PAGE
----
— But we can mix it up and even go backwards
  • Design bootcamps start this way, where students create a website from scratch and it’s evaluated
    • Students struggle as they don’t know enough
  • This is Productive Failure, where human brain remembers struggle very well, can be effective for stronger learning


— So let’s use this principle to apply it for a platform tool like Squarespace, Notion, which allow custom applications from scratch
  • These platform tools are meant for users to build anything they can imagine


— The platforms require users to be strong creators, and that’s a lot to demand for users
  • More cognitive needs mean more cognitive load and missing crucial learning steps
— How to create proper heuristics review?


— Platforms use reverse bloom’s taxonomy, to help users grasp it
  • By having them evaluate and create, analyze, and work on material
  • Product progressively reveals complexity through lower levels
    • Things broken down and then built back-up
  • This helps map out user learning journey step by step
— You can evaluate if user reaches steps and what learning gaps exist, and what issues we should be learning for
  • Be careful about cognitive gaps


— Here’s a few examples where we can capture a cognitive gap
  • Missing level
  • A level in wrong order
  • A level in wrong place
  • Overloaded level
— Level in wrong location


— After finding gaps, see how people are remedying problems
  • When cognitive level isn’t served, people apply other cognitive levels as work arounds


—If an apply level is missing, users shift between evaluating tutorials before applying them
  • Two cognitive load tasks, for one lower cognitive load goal
  • Last thing to do is making suggestion that is too narrow for user to-do
    • Watching how users evaluate and create, we can see what knowledge will be applied
  • Suggestion can focus on the level
    • Helps us be more precise in user journey, seeing learning gaps, and how to solve it appropriately


— How to incorporate this?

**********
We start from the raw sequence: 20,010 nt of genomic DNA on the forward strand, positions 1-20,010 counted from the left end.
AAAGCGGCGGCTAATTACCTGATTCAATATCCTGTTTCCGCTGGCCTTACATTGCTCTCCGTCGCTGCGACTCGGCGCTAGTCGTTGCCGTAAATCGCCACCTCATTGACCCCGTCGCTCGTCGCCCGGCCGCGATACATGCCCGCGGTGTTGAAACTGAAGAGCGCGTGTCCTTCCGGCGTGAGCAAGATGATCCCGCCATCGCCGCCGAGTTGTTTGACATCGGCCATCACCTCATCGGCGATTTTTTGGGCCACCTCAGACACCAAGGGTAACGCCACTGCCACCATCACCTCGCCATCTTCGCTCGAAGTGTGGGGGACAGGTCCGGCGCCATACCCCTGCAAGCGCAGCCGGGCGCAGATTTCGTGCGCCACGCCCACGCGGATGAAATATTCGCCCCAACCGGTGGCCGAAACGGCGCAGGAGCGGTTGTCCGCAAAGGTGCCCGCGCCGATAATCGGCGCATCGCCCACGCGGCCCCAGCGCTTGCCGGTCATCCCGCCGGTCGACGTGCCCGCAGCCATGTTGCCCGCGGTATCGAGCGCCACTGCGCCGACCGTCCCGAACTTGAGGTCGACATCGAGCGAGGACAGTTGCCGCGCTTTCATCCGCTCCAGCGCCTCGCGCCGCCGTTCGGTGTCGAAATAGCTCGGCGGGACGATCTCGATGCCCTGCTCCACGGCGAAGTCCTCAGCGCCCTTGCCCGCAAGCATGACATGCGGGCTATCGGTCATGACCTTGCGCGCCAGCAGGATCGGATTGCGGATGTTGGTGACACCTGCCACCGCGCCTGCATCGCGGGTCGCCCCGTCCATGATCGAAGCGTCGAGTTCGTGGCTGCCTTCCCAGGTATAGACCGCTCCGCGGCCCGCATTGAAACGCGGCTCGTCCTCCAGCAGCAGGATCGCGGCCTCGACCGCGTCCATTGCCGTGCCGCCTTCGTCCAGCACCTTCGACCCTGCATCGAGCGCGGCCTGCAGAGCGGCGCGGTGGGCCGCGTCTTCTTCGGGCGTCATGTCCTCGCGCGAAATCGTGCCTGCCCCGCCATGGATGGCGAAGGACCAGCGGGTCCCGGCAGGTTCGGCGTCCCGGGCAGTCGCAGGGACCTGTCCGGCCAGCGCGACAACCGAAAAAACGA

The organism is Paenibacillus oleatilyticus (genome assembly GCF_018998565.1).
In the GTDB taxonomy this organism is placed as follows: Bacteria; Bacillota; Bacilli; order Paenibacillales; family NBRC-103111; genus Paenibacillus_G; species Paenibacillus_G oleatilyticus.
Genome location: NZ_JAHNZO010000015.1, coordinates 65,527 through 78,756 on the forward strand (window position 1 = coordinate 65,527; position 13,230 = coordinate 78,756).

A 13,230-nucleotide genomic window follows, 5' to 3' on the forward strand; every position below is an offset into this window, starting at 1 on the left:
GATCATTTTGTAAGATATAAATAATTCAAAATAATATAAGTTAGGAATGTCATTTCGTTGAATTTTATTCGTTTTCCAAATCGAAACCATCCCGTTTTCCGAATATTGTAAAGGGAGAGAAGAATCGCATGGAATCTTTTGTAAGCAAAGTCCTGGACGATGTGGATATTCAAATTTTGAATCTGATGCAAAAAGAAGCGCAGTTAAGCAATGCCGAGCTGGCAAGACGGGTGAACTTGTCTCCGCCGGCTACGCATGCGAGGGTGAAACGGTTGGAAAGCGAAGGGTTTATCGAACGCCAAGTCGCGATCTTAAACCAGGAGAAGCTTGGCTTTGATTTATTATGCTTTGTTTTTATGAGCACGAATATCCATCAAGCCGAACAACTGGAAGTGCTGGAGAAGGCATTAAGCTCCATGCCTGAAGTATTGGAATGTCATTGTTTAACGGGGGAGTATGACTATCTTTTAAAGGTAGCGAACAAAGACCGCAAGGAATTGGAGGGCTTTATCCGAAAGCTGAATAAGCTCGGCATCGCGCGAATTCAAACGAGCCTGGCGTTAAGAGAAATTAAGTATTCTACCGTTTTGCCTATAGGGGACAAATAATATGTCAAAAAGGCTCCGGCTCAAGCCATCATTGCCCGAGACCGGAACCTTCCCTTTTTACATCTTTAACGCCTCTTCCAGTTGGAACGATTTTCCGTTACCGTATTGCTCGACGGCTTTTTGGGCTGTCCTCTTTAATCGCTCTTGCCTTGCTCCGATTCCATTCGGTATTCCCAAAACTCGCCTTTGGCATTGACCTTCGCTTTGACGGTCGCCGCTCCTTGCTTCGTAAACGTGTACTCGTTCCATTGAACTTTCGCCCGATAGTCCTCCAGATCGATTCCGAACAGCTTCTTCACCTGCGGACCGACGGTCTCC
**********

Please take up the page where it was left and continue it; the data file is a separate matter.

• Remove vague terms like “understand” terminology from Bloom’s taxonomy
  • Journey map of cognitive levels
    • Recommendations as learning gaps
  • Borrowing methods from ID Task analysis during research studies
  • Adapt ID tasks analysis methods for studies
    • Adapt ID recommendations on different formats for teaching insights
— For general learning I recommend those linked in the resources list


—> Instructional design is exciting field that can be applied to UXR
  • It’s helped me be more incisive about UX issues, and strengthened the quality of  my work
  • I encourage you to learn more about learning science and whether they are applicable or not and reflecting on your own practice as a discipline on new fields
—> Let’s take inspiration from instructional design principles to move our field forward


  1. Levels of cognition to apply to goals?
—> Useful frameworks for making sure we are using more precise language
  • Usability test seeing what level product is getting users to be at
  • If not a usability test, a foundational understanding can work to grasp level of cognition
—> Bloom’s taxonomy has different terms for each of these levels, and lets us have a more precise vocabulary than ‘understand’
  1. If the goal is to create change in behavior? How do you measure it?
—> Depends on research project or ID project at hand


—> If you are doing or evaluating things for an HR training,  youmay want to see reports go down
  • Look for behaviors that signal a problem, and whether they are going up/down is indicatior for success
  1. Can you give an example of reverse blooms and throwing people to wolves?
—> Comes up with discussions from learning styles
  • People learn by doing in my view
—> When you are being metaphorically thrown to the wolves, start to ask yourself, am I doing this right
  • Going through process, you will remember it well and will proactively figure it out
  1. Bloom’s Taxonomy for career paths?
—> Not in position to develop career paths, and how to evaluate your own skills, either with given methodology or incorporating new philosophy into a practice
  • Look at career where you currently are, and how to get to evaluating and to a skill-level
  1. Learnability is a usability category. Do you measure learnability of tool using longitudinal studies?
—> Yes, that’s what I’m doing with my work at Twilio
  • Looking at learnability for APIs to make sure improvements impact metrics
  • Clarifying what learning means to a developer working on an API
  1. Instructional Designer in org, should they be included in UXR team, or be on their own?
—> Include them in UXR team, and having chance to do field studies together and how to ask questions